Lea Craigie-Marshall A natural creative spirit, Craigie-Marshall spent time taking private art lessons with her mother at home as well as in the mountains of scenic West Virginia with her grandmother, both artists. These strong female influences helped mold and inspire Lea to be the dynamic, multifaceted, feminist artist she is today. She has taught art in private schools and through private lessons for the past 15 years. Her work is heavily influenced by the natural world, our current political climate, and socio-economic/civil rights issues. Craigie-Marshall, who works with mediums ranging from stained glass to digital art, was chosen as the 2023 National Cherry Blossom Festival’s official artist

Luc-Alain Fiedler has exhibited all over the United States, particularly in Washington and California. His sculptures often combine a variety of media, chiefly stone and metals, and they are inspired by science and nature. “In my own way I use Einstein’s theory of relativity to show the interrelationship of all things – where science and inner and outer space meet – and coexist in a frozen moment of sculpture. Therefore, many of the forms within the compositions are either found in nature, or are elements associated to man and industry.”

Sofia Gawer taught art workshops at different sites in the Washington DC area, such as the Corcoran Gallery of Art, The Art Museum of the Americas, The Washington International School, The Sidwell Friends Lower School and teaches at the Enrichment Program of Janney Elementary School in Washington DC. Inspired by nature, Gawer loves to experiment with combinations of paints and mediums, recycled materials and other objects that add layers and textures to her work.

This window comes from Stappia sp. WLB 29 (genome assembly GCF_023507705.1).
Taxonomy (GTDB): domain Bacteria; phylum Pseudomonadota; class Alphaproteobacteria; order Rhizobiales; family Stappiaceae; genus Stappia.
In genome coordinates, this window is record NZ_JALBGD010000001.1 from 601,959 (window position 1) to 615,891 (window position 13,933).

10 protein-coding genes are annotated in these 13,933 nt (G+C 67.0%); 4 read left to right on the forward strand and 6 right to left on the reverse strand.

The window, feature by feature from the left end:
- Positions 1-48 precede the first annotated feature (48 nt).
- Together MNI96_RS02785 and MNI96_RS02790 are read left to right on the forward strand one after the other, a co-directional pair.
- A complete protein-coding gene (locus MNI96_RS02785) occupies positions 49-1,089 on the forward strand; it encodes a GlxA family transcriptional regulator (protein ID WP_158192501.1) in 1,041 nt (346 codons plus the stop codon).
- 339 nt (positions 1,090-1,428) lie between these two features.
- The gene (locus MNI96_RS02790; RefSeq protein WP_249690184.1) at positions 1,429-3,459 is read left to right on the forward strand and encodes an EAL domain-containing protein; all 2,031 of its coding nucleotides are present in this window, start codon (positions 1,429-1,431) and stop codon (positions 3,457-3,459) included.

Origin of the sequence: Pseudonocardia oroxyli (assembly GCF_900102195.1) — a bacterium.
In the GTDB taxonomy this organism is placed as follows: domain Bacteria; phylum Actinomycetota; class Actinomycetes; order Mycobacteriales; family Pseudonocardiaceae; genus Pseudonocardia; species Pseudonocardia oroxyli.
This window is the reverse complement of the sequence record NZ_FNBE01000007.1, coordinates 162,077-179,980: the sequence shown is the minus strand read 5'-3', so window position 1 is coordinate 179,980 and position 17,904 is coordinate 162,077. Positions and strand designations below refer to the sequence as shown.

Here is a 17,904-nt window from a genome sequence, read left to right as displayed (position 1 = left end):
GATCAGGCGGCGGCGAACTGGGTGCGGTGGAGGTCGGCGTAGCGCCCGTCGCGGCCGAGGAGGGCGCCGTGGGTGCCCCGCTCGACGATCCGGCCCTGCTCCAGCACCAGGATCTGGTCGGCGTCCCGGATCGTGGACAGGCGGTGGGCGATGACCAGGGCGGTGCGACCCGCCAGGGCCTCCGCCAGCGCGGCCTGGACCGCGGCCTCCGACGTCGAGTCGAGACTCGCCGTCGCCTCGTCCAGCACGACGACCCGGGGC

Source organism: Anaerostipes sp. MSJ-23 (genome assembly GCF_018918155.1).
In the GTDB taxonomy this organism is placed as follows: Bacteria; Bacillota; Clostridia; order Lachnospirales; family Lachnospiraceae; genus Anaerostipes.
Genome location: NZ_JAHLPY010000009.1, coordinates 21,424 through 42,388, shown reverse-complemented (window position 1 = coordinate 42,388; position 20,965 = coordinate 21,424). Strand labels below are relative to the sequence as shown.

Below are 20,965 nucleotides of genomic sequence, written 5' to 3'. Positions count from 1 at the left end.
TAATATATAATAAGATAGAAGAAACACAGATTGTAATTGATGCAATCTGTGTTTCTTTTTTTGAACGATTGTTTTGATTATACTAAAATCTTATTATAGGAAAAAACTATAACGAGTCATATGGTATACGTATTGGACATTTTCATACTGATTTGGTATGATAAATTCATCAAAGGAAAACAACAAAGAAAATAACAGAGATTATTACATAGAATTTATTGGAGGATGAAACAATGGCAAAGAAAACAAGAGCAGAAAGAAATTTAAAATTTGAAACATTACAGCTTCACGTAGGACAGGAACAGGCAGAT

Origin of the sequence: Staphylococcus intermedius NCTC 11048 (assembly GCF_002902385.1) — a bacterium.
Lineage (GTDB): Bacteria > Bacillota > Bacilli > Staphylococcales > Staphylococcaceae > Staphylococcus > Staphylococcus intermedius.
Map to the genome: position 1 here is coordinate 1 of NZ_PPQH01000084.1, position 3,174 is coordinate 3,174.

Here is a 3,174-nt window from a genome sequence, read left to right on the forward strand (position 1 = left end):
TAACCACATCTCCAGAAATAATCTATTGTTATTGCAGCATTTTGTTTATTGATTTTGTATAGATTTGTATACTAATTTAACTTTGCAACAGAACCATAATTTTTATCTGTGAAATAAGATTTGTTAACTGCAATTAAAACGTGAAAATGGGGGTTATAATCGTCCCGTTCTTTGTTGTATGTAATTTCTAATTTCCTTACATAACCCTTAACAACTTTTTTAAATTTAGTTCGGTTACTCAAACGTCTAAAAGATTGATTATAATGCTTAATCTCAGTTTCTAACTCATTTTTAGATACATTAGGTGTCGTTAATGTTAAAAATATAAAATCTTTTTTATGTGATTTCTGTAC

Margery Goldberg “I think of trees as our ancestors and family. Trees can live without people, but people cannot live without trees. Trees are our partners on this planet, and without trees there would be no shelter, books, habitat for our entire ecosystem including the air we breathe. Exotic and domestic hardwoods are my medium. Laminating and carving are my process. The result is sensuous, warm and unique, tactile and inviting. Each tree and the wood therein are unique, like humans no two are alike. Whether I carve a single piece of wood or laminate the wood for sculpture and furniture, carve and fabricate from logs or combine with neon, like the ancient carvers, I let the spirit out of the wood. I consider myself a wood whisperer.”

Ellen Sinel “Inspired by the quiet of the Virginia countryside and the beauty and force of the Cape Cod lands and waters, my paintings focus on nature and its constant changes. Painting landscapes has drawn me into observing more closely than I otherwise would have, the increasing instability of our environment, and the beginning of the impact of global warming. Our nature has become tempestuous.” Sinel’s work is found in the Embassy of Nepal, Katmandu, Nepal Freedom House, Washington, DC, Time Life, Inc., Alexandria, VA, and other prestigious collections throughout the US.

Bradley Stevens “Of the myriad and obvious reasons D.C. is such a wonderful place to live––the vibrant artistic and cultural life, the monuments, the neighborhoods, the Potomac River and Rock Creek––the city’s unique quality of light is often overlooked. Rare among the world’s great capitals, D.C. isn’t dwarfed by monoliths blocking sunlight to the web of life below. We who live, work and play here can witness the ever-changing light show that plays upon the city’s architecture and surrounding landscape. It is this beautiful illumination of some of our city’s most treasured spots that I attempt to capture in these paintings.”